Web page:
Marathon Training Code

Posted: 4th December 2013 by mockjogger in Race Preparation, Training Plan
Tags: , ,

Post race calorie replenishment candidate #1

Post race calorie replenishment candidate #1

I am taking the 2014 Paris Marathon very seriously. On Tuesday evening I found myself daydreaming about a candidate restaurant in which to replenish my expected calorie deficit when I get back to Edinburgh after the event. The restaurant I was thinking about was “Home Taste” a Chinese Hot Pot restaurant. I have been there several times, it is always full, my entourage and I are always the only Westerners in there and they don’t take bookings. A never-ending supply of thinly cut beef, lamb and lychee roots appeals to me.

Anyway, I digress.

It occurred to me that I might be getting a bit ahead of myself. After all, I have to actually run the race first. And before that, I need to prepare for it. The Paris Marathon is on 6 April 2014. If that seems like a long way away to you, it did to me too, until Tuesday evening.

After thinking about food for a while, my thoughts moved on to training, and I started to search for plans. The plans that consistently popped up were from the guru himself, Hal Higdon. The Higdon plans are published online. There are a wide variety of plans from novice to expert. I started looking at the novice plans, as befits someone who has never actually run a marathon, but has put a fair amount of time into considering their calorie replenishment strategy.

Relevant pirate

Relevant pirate

The first thing that jumped out at me was the length of the plan. It runs for 18 weeks. I started counting back and, to my surprise, found that my Marathon training start date was not some abstract number of weeks away. It was now. It started yesterday. I looked at the novice and intermediate plans in more detail. “I am not really a novice” I lied to myself. I justified this by looking back at my training runs over the last few months and convinced myself that my base fitness is not ground zero.

In the end I grasped Higdon’s Intermediate 1 plan, for two reasons. Firstly, the initial weeks are in line with my normal training pattern and secondly, because I want two 20 milers in there. My max distance so far is 17 miles and I feel a bit underexposed.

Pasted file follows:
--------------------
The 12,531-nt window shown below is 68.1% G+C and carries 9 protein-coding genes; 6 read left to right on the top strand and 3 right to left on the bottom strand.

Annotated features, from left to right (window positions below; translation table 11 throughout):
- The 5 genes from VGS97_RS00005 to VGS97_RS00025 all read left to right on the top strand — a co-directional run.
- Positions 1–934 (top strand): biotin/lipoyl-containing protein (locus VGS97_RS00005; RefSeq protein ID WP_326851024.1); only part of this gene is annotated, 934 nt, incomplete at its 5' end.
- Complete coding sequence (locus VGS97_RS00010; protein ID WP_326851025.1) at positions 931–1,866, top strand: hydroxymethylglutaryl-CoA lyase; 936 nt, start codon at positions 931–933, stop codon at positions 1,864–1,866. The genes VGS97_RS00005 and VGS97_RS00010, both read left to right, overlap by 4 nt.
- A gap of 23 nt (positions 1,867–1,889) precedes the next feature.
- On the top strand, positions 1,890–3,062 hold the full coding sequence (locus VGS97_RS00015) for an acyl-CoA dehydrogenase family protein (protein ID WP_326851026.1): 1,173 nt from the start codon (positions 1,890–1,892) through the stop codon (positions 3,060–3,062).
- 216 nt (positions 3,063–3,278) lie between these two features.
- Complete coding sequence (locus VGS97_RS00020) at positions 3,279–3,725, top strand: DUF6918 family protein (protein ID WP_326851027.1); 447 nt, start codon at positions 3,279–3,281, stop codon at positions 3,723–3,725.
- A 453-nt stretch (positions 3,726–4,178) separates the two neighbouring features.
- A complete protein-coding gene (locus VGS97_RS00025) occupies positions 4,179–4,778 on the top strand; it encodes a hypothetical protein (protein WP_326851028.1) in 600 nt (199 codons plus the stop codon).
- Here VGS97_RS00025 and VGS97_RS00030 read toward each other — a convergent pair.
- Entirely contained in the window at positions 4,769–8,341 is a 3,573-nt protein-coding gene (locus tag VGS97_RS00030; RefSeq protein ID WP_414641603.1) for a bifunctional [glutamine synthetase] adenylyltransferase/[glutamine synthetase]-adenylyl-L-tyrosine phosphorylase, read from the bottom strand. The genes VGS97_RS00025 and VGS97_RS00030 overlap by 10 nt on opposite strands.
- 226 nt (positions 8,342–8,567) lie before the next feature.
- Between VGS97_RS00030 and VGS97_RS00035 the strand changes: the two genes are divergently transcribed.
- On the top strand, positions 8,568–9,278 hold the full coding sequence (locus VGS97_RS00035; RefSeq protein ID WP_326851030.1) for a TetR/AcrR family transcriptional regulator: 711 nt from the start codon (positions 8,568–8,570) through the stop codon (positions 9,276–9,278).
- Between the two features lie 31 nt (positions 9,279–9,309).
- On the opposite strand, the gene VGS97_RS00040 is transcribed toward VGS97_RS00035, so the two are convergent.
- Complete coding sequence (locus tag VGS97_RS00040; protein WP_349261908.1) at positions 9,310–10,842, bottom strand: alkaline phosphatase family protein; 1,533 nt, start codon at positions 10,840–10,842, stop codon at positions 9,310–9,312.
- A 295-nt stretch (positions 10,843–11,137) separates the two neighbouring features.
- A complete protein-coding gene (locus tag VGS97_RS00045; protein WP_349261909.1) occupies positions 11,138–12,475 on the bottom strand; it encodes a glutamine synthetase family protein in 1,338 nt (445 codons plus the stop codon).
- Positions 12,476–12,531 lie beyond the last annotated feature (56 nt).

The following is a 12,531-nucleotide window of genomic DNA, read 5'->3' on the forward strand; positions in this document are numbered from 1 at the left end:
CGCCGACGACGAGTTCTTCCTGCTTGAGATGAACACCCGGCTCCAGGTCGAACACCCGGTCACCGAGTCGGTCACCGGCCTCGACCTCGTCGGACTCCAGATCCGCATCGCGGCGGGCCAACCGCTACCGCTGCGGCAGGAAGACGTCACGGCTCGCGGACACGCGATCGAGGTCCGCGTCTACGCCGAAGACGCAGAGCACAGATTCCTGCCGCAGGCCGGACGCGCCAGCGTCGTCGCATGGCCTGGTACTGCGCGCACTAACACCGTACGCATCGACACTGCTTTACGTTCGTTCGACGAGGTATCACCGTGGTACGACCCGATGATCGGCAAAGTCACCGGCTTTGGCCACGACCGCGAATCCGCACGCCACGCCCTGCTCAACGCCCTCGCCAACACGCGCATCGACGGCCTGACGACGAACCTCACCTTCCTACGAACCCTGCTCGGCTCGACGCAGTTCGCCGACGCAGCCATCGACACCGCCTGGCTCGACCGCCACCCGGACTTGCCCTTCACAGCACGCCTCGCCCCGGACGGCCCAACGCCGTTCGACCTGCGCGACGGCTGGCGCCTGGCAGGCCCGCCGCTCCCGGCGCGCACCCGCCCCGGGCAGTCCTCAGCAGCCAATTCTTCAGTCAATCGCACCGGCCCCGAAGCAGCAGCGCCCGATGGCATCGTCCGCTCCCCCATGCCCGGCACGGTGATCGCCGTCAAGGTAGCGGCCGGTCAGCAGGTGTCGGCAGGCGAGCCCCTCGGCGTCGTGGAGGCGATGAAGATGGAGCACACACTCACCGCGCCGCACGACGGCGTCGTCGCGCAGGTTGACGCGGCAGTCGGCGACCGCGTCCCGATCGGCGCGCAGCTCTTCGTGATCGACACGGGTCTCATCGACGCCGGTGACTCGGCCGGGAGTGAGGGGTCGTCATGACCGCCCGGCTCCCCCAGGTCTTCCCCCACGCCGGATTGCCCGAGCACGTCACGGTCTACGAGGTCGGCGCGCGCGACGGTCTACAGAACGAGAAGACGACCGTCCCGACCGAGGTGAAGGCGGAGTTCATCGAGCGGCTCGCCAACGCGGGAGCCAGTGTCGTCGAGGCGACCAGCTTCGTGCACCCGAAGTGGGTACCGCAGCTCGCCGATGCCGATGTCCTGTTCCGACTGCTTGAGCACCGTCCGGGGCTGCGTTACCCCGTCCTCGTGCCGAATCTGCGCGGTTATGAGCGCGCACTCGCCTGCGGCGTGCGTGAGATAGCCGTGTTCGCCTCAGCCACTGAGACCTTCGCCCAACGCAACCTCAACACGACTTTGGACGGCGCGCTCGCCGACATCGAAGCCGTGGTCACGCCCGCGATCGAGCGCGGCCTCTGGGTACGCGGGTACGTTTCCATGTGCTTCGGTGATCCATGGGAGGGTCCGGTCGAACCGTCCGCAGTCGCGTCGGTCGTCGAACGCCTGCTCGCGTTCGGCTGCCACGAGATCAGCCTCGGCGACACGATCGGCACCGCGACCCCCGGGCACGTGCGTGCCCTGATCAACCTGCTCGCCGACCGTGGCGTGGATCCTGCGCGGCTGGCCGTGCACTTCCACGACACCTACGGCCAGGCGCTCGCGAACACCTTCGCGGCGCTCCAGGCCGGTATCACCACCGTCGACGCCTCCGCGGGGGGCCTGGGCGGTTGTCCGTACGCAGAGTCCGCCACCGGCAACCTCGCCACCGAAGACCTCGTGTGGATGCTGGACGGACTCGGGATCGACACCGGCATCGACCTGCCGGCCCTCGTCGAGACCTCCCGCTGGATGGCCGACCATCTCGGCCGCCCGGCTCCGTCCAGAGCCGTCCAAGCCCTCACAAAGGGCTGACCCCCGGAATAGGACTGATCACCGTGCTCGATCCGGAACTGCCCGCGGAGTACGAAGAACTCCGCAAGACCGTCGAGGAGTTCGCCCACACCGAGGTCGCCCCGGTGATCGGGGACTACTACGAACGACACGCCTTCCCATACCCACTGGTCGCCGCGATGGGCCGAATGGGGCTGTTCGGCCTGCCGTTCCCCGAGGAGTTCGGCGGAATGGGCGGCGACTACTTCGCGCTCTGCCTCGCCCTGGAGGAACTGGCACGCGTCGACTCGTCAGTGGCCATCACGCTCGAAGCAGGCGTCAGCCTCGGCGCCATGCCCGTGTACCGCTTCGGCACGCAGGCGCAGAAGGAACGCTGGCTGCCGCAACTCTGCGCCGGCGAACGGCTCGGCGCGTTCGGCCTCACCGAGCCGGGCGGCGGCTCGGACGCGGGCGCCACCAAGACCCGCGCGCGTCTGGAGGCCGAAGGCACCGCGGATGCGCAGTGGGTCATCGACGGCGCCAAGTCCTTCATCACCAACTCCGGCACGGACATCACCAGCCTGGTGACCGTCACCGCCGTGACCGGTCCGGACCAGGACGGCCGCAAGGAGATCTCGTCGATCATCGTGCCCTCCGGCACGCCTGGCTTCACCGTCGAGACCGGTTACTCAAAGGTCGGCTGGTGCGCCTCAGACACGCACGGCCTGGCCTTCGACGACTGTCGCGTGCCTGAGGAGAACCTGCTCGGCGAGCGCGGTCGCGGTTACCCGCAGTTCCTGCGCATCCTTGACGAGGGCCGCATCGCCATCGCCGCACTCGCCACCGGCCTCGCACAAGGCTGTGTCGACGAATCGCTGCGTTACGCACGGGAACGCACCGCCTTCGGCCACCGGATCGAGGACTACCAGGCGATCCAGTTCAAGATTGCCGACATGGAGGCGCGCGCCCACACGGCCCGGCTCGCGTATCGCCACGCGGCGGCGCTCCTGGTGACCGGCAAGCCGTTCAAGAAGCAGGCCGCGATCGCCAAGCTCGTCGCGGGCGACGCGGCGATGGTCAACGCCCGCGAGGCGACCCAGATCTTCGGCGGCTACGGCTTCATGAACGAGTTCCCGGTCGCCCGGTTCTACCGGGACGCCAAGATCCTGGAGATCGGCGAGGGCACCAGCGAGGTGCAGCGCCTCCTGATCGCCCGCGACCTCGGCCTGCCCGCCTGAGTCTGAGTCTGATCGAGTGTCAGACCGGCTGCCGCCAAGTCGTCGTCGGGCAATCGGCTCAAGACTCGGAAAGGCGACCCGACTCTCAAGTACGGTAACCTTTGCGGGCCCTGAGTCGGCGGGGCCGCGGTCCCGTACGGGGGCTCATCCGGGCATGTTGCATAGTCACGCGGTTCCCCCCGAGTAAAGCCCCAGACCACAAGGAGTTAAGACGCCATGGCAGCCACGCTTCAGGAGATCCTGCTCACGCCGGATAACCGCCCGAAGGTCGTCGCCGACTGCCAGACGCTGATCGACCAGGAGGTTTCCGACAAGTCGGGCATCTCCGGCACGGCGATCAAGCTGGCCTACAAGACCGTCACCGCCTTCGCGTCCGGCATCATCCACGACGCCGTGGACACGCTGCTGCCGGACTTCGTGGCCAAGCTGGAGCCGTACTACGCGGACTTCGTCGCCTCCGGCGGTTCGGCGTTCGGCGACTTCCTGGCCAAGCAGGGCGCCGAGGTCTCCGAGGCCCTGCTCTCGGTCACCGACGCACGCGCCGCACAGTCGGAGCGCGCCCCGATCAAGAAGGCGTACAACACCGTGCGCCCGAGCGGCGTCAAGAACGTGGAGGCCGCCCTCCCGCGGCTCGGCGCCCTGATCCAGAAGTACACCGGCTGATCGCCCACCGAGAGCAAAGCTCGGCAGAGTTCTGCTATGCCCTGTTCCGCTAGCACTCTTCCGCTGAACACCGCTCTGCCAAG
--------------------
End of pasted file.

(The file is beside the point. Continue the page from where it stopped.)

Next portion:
I then used Higdon’s Intermediate 1 plan as a canvas upon which to practice my high art. Sunday’s are not the best for me for long runs as I have a family. So my routine is going to involve early Wednesday start long runs. On the other hand I need a run on a Monday morning to work out the excesses of the weekend. So I played around with the schedule a bit, trying to keep the weekly mileage in line with Hal’s original masterpiece. Then I remembered that I had actually booked up some other races before the marathon. Luckily they fit in pretty well with the overall shape of the plan, with a couple of day switches. Now that I was getting into the whole planning zone thing, I remembered that I have two marathons in the schedule and built a nice rest / wind up / taper thing in between them. That part was all mine, I won’t hold Hal to account for it. Finally I programmed in a holiday I am going to have over Christmas and New Year to Sharm el-Sheikh. I don’t know if I will be doing any running there or not yet, so they are “do what I want’ weeks.

And so my canvas was ready. And here it is.

Marathon plan

I think of this as a code rather than a plan. My lifestyle does not allow me to dedicate day slots for 18 weeks. I have business trips and the like. Kids parties. Who knows what else. So I will not be sticking to the letter of the plan, but I will be trying to match it as much as possible, maintaining one long run a week and generally matching the overall weekly mileage if I can.

Or, in the words of Captain Barbossa of the Black Pearl, “the code is more what you’d call “guidelines” than actual rules”.

Wish me luck!

  1. No speed work in your plan?

    Good luck!

    • mockjogger says:

      They’re all speed work šŸ˜‰ More seriously, I plan on using the one 3 mile short run per week as a speed workout. For me that means keeping them sub 25m. I’m having more difficulty with the concept of doing the long slowly. I think I get the physiology but I keep thinking I should be pushing it on.

  2. It is a difficult thing to wrap your mind around; I had to do them for my half marathon training, and the first few were a bit too fast. They help your stamina incredibly well though, despite feeling like you’re not putting in a ton of effort. I’m sure you’ll have read the benefits of long, slow runs, and how to keep them slow to help your recovery and stay injury-free during your training cycle?

    • mockjogger says:

      I have read about the benefits, but I haven’t put the theory into practice yet, mainly because I like to feel I’ve given a good amount of effort every time I go out. As I understand it, Hal recommends that if you really can’t control yourself then allow for a speed up in the last quarter of the run, and that’s what I intend to try out.

  3. […] would have to crank things up a bit to get back to marathon-ready state. I took a look back at the training plan I put in place for Paris and Edinburgh in 2014, and decided I did not want to be a slave to the calendar this time. Instead I planned a […]